Most construction professionals know of the concept of 'Practical Completion' and know it marks the end of the substantive works and the start of the defects liability period, but this is a term that is known by many and understood by few as there is no authority, accepted or agreed across the industry, which actually establishes a standard definition of what constitutes 'Practical Completion'. However, rather helpfully, the end of 2018 gave us two cases which considered issues surrounding 'Practical Completion'.
- University of Warwick v Balfour Beatty Group  EWHC 3230 (TCC)
This case involves the Claimant, University of Warwick, employing Balfour Beatty Group, the Defendant, as the Contractor under a JCT 2011 Design and Build Contract with bespoke negotiated amendments (the "Contract) for the design and construction of the National Automotive Innovation Centre ("NAIC") on the Claimant's campus.
The Contract provided for the Works to be divided into four Sections each of which had a Date for Possession of 20 April 2015. The Date for Completion for Sections 1-3 was 10 April 2017 and for Section 4 it was 05 July 2017.
A lengthy and detailed definition of Practical Completion was included in the Contract. The main thread of this definition required the work or section to reach “…a stage of completeness… which allows the Property to be occupied or used…”. Property was then in turn defined as “the property comprised of the completed Works.”
The Defendant argued that due to the definition it was not possible to separately achieve Practical Completion of a Section prior to Practical Completion of the whole of the Works. A stage of completeness that allowed the Property to be occupied and used could only occur when the whole of the Works were completed as Property was defined by reference to the whole works rather than Sections. This was key to the Defendant as it alleged this meant the liquidated damages provision relating to each section were inoperable.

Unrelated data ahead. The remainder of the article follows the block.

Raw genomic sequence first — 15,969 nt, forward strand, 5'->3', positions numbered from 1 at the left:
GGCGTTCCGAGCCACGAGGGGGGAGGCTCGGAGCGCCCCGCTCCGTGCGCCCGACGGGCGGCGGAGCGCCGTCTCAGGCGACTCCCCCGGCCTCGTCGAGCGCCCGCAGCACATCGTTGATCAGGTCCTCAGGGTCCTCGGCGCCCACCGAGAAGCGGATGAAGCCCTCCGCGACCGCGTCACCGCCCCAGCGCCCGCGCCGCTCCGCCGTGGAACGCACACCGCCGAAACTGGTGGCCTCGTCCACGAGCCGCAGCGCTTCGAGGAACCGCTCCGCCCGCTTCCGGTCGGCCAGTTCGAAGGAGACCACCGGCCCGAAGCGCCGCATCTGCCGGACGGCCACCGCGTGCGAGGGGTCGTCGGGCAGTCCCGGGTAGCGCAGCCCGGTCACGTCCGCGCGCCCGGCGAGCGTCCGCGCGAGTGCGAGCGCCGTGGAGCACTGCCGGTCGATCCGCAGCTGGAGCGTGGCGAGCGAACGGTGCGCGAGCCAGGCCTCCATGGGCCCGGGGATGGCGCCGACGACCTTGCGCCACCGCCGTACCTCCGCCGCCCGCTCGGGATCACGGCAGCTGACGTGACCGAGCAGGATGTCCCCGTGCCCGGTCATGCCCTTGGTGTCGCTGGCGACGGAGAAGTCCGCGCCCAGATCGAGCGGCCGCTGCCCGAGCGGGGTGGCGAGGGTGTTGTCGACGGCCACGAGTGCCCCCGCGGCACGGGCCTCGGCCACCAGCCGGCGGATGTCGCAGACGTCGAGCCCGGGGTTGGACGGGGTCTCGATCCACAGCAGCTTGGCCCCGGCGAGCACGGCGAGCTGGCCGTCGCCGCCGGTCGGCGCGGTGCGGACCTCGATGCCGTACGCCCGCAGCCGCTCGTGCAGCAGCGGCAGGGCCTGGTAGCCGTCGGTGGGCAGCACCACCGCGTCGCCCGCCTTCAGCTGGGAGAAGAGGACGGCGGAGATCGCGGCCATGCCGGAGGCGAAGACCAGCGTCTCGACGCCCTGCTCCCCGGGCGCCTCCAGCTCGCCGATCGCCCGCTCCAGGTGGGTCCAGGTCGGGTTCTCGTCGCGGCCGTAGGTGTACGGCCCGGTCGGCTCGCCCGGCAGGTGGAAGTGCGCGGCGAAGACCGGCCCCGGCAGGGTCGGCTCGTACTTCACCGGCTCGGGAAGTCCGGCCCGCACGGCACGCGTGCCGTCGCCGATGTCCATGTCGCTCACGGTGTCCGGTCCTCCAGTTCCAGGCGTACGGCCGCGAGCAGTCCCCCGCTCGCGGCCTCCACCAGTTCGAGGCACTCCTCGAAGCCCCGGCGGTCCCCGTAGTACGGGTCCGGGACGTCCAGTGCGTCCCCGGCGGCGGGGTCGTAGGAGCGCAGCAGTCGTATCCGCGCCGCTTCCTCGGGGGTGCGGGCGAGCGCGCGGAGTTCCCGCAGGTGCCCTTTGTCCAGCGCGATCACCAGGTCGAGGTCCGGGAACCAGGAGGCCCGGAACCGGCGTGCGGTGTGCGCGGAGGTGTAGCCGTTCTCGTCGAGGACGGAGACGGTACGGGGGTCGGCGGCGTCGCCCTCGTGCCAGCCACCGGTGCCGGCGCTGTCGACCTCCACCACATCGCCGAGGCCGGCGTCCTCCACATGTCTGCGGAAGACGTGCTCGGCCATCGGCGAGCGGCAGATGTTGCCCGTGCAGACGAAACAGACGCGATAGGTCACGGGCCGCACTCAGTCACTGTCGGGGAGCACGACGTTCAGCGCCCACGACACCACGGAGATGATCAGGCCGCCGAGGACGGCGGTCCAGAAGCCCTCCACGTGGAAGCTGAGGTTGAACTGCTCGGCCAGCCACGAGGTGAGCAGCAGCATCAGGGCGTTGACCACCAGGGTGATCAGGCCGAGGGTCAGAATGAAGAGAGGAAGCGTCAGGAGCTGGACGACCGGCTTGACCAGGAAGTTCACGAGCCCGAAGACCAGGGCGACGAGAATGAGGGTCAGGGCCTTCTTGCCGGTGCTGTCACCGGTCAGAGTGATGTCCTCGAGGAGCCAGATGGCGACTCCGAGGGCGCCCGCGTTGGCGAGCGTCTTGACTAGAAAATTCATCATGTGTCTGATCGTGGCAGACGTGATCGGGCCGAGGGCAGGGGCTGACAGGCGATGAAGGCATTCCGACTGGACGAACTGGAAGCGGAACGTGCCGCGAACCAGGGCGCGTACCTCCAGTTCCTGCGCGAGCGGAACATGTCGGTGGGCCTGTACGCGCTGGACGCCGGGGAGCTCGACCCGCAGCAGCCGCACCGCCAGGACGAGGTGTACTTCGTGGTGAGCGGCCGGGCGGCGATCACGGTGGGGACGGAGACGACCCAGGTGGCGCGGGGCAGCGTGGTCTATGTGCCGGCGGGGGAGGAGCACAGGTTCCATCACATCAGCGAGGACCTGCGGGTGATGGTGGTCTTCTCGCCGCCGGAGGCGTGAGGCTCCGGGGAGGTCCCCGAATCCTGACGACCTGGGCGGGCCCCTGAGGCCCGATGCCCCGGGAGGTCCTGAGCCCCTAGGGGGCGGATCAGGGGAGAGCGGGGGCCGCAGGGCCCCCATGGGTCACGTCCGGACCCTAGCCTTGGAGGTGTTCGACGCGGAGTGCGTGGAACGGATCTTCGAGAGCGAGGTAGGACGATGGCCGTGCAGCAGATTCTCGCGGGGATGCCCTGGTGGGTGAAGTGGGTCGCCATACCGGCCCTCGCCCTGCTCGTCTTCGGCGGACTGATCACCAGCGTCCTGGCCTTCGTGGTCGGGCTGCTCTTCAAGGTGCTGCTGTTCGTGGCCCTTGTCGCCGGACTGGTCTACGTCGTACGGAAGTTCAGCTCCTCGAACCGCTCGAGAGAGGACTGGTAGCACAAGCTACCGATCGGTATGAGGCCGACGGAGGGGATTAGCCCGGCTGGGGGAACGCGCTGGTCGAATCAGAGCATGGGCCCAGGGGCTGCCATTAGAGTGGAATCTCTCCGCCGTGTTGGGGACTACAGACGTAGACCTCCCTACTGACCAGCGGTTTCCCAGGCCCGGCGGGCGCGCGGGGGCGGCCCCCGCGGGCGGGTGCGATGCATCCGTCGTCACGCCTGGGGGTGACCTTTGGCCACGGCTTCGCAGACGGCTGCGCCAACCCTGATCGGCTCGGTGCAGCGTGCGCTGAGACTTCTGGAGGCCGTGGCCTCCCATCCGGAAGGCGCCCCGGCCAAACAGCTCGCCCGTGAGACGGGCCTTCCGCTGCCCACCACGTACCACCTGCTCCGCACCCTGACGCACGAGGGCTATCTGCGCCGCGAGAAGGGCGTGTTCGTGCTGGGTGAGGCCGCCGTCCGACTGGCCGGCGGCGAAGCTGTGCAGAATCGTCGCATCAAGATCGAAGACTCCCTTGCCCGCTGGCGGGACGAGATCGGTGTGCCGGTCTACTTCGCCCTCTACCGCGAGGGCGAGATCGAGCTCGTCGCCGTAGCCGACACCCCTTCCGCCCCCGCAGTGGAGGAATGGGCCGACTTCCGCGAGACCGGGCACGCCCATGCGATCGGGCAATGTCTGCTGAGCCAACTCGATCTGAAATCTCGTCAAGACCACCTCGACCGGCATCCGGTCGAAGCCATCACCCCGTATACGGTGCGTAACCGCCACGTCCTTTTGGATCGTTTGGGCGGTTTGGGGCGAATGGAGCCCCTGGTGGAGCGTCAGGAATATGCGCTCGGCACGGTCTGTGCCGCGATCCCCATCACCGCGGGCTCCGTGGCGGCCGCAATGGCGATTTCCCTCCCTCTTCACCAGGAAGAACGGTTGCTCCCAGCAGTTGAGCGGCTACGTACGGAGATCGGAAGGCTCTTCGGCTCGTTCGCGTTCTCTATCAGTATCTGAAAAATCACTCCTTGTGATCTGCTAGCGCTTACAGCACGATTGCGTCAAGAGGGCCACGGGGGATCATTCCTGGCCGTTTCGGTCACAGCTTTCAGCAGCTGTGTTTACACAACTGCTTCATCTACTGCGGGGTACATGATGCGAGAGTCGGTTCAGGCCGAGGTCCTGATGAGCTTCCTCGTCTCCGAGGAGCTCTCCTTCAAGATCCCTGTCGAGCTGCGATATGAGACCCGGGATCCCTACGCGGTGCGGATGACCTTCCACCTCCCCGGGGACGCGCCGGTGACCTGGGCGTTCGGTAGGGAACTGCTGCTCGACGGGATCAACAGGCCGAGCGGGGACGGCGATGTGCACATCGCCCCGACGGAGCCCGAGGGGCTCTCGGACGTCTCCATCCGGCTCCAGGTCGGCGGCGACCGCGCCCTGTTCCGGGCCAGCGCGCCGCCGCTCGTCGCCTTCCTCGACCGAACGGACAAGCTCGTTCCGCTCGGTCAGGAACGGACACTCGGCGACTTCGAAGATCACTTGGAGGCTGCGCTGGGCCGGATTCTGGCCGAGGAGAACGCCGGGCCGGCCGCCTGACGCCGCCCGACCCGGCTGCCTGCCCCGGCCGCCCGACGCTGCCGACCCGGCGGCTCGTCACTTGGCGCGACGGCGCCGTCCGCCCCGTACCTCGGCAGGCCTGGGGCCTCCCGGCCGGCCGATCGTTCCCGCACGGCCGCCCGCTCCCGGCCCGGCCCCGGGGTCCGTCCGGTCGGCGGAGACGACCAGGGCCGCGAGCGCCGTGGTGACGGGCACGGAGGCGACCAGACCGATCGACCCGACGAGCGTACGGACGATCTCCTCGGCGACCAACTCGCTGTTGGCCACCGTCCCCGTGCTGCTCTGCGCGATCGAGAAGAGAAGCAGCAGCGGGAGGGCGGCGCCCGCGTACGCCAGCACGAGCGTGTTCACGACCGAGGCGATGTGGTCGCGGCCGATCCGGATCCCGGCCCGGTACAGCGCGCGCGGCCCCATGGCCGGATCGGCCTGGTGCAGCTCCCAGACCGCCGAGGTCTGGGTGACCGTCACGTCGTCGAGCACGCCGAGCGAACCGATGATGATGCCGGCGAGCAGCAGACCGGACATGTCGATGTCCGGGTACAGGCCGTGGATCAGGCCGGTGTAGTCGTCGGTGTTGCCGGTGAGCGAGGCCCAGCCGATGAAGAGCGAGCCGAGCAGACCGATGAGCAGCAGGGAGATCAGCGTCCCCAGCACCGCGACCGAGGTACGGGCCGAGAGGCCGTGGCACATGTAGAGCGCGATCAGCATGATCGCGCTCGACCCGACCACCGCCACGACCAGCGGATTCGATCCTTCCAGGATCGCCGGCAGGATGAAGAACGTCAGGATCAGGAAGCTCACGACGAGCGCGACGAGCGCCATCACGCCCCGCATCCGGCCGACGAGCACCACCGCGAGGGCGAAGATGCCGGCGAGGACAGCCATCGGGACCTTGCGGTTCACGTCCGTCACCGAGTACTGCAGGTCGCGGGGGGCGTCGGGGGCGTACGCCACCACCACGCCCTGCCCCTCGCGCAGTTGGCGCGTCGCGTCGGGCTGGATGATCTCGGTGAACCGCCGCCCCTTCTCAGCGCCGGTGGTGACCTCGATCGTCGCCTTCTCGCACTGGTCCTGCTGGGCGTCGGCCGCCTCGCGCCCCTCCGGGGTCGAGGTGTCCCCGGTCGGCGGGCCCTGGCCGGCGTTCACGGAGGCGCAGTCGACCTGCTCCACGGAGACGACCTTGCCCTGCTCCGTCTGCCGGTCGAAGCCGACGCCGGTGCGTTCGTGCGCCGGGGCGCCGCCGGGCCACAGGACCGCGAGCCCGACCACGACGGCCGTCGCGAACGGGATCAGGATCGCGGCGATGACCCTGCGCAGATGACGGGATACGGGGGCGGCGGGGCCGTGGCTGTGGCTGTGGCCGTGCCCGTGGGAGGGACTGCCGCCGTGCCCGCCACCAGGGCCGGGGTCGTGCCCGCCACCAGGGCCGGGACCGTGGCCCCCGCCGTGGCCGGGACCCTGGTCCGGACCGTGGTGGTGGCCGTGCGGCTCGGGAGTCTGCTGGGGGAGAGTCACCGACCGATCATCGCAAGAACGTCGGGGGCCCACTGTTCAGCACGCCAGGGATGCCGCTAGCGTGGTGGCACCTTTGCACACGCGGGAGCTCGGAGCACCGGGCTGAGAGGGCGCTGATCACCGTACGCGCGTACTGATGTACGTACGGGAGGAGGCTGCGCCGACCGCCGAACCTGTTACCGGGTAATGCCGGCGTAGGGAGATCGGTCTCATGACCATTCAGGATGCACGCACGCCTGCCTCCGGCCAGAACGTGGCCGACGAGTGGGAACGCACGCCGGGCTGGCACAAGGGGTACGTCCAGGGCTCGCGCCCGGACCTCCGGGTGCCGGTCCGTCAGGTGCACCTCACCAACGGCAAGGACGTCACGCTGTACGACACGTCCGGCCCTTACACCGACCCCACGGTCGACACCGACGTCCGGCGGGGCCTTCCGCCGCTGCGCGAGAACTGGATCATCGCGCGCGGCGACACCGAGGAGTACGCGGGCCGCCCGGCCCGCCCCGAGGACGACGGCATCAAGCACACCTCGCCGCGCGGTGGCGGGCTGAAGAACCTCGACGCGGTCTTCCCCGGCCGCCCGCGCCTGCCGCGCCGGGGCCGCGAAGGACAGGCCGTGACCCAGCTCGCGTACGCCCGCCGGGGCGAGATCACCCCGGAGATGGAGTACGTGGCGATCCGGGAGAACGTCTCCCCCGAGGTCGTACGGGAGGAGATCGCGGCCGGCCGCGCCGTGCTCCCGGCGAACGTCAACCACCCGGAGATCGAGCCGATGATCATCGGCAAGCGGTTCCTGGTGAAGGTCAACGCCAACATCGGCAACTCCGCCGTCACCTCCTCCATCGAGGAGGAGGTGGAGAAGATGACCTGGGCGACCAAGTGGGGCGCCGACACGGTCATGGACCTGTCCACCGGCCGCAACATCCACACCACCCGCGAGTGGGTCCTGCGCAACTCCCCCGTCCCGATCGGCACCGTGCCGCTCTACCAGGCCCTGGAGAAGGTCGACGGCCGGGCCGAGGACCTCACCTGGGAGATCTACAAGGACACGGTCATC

Luckily for the Claimant, McKenna J disagreed with the Defendant and held that the Contract must be interpreted such that the requirements as to Practical Completion and the reference to Property meant in relation to that particular Section under consideration and not the whole of the Works. Further and in the alternative, business common sense required such a construction given the numerous other terms of the Contract which clearly provided for Sectional Completion.
Whilst this case itself does not delve into the depths of what it means for the Works to be practically complete, it nonetheless is a useful case for construction professionals to bear in mind. Drafting a definition of Practical Completion may seem like a helpful way to avoid any ambiguity or debate at a later date as to the status of the Works, however, such definitions need to be drafted very carefully or risk making other key provisions in the Contract inoperable. Fortunately for the Claimant here the Court found in their favour, but contract interpretation is fact specific and the same outcome may not be achieved in differing circumstances.
If you do not define 'Practical Completion' then you should take heed of the comments of Waksman J in the second case of 2018 to consider 'Practical Completion'.